Former NFL player and Super Bowl XLV champion Tom Crabtree responded to Frontline’s damning CTE report on Friday by discussing the sport's lack of transparency regarding the seriousness of head injuries.
The new research, conducted in conjunction with the Department of Veterans Affairs and Boston University, determined that 96 percent of the former NFL players studied tested positive for CTE, or chronic traumatic encephalopathy, the brain disease closely linked to repeated head trauma.
Crabtree, who retired this past April after four seasons in the NFL, took to Twitter to express his dismay over the results of the study.
Asked if he would have still pursued a career in football if he had fully known the risks of the game, Crabtree responded:
The former tight end also tweeted that he learned about the potential consequences of head trauma only after breaking into the NFL, explaining that a concussion “was always looked at as a less severe injury with no long-term prob[lems].”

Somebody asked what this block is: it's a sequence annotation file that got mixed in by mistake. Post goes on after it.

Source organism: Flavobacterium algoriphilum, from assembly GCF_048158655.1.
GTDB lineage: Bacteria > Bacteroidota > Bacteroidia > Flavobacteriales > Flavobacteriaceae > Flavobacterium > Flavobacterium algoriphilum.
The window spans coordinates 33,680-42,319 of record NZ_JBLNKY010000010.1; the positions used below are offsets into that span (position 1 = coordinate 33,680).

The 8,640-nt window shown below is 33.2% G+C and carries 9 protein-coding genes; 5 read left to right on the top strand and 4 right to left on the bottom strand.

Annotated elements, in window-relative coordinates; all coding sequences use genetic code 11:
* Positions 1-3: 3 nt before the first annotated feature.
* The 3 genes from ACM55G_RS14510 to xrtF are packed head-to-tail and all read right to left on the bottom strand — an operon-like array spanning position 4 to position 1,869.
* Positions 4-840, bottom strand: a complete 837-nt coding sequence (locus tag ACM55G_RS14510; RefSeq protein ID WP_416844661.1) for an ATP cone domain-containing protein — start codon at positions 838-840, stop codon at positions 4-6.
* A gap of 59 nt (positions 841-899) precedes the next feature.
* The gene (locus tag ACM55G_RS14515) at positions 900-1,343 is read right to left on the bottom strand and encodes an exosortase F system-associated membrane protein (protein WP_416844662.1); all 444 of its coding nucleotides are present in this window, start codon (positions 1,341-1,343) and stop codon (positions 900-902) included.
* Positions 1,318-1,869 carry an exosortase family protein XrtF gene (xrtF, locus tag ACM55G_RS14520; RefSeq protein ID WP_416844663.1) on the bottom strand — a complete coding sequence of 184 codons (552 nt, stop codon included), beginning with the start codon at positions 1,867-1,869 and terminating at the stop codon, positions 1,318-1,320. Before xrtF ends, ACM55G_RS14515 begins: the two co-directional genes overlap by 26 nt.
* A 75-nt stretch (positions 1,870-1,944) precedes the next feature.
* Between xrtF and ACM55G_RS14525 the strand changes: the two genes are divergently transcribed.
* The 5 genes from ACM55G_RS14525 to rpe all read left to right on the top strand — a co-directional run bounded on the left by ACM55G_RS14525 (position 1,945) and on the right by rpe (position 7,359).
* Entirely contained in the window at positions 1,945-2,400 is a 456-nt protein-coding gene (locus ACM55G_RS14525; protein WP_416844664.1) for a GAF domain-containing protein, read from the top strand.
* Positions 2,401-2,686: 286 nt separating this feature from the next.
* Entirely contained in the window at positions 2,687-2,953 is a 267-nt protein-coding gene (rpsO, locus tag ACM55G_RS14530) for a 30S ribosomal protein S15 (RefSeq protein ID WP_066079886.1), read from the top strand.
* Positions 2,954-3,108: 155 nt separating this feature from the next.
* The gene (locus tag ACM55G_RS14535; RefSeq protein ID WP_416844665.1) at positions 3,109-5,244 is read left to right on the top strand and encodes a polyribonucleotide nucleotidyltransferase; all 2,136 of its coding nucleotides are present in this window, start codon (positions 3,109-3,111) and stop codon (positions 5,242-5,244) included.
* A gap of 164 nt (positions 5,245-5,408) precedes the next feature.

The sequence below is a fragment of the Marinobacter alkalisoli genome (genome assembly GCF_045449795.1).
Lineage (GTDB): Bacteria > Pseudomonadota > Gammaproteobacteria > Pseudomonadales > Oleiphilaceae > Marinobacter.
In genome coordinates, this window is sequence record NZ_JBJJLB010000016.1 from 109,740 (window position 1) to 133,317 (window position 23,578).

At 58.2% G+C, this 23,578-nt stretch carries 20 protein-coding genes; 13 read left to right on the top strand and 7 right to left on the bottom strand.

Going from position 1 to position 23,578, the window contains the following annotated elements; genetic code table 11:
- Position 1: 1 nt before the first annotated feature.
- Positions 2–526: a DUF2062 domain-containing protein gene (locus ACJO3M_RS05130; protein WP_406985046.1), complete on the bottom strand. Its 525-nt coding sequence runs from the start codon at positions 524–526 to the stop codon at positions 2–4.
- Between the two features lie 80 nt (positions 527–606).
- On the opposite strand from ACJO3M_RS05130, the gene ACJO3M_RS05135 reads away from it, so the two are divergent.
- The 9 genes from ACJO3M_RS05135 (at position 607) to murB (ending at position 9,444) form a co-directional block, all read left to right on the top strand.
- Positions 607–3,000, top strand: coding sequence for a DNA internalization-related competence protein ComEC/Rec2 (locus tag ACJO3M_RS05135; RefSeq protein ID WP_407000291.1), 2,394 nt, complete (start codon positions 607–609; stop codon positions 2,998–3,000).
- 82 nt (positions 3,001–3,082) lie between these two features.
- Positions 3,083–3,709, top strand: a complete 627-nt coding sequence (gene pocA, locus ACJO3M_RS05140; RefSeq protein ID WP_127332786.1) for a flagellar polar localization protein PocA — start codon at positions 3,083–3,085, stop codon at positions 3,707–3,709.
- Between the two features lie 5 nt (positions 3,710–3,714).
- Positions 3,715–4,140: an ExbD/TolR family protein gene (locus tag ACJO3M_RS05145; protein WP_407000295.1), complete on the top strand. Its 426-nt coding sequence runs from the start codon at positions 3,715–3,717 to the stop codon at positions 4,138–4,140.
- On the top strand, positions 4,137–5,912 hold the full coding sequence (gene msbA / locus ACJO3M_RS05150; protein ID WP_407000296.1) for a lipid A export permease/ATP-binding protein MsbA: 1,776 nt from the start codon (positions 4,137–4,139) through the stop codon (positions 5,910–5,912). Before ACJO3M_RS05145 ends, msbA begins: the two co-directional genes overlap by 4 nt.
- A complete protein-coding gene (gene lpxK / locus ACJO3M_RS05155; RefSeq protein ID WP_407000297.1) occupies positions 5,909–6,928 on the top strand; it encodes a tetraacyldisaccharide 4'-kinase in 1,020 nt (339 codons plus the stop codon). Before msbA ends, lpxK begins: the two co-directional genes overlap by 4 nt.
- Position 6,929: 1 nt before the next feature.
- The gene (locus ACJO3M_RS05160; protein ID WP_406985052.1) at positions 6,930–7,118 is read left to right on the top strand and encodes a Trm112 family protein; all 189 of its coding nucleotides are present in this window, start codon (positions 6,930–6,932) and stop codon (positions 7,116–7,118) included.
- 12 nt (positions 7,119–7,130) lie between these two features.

In fact, the league has a long history of showing negligence toward the concussion question, continually brushing off connections between brain trauma and the sport. Throughout a 2009 Congressional hearing, NFL Commissioner Roger Goodell avoided giving a direct answer to inquiries into the link between CTE and football.
Goodell stuck to the party line despite the fact that, as Wayne Coffey of New York Daily News wrote at the time, “the hearing [had been] called in the wake of a recent NFL-commissioned survey that revealed that retired NFL players may suffer from [CTE and dementia] … at rates far greater than the general population.” And that was back in 2009.
Crabtree himself has experienced this negligence firsthand. In his last tweet, when asked how much information the NFL had given him about the brain disease, his response was emphatic.
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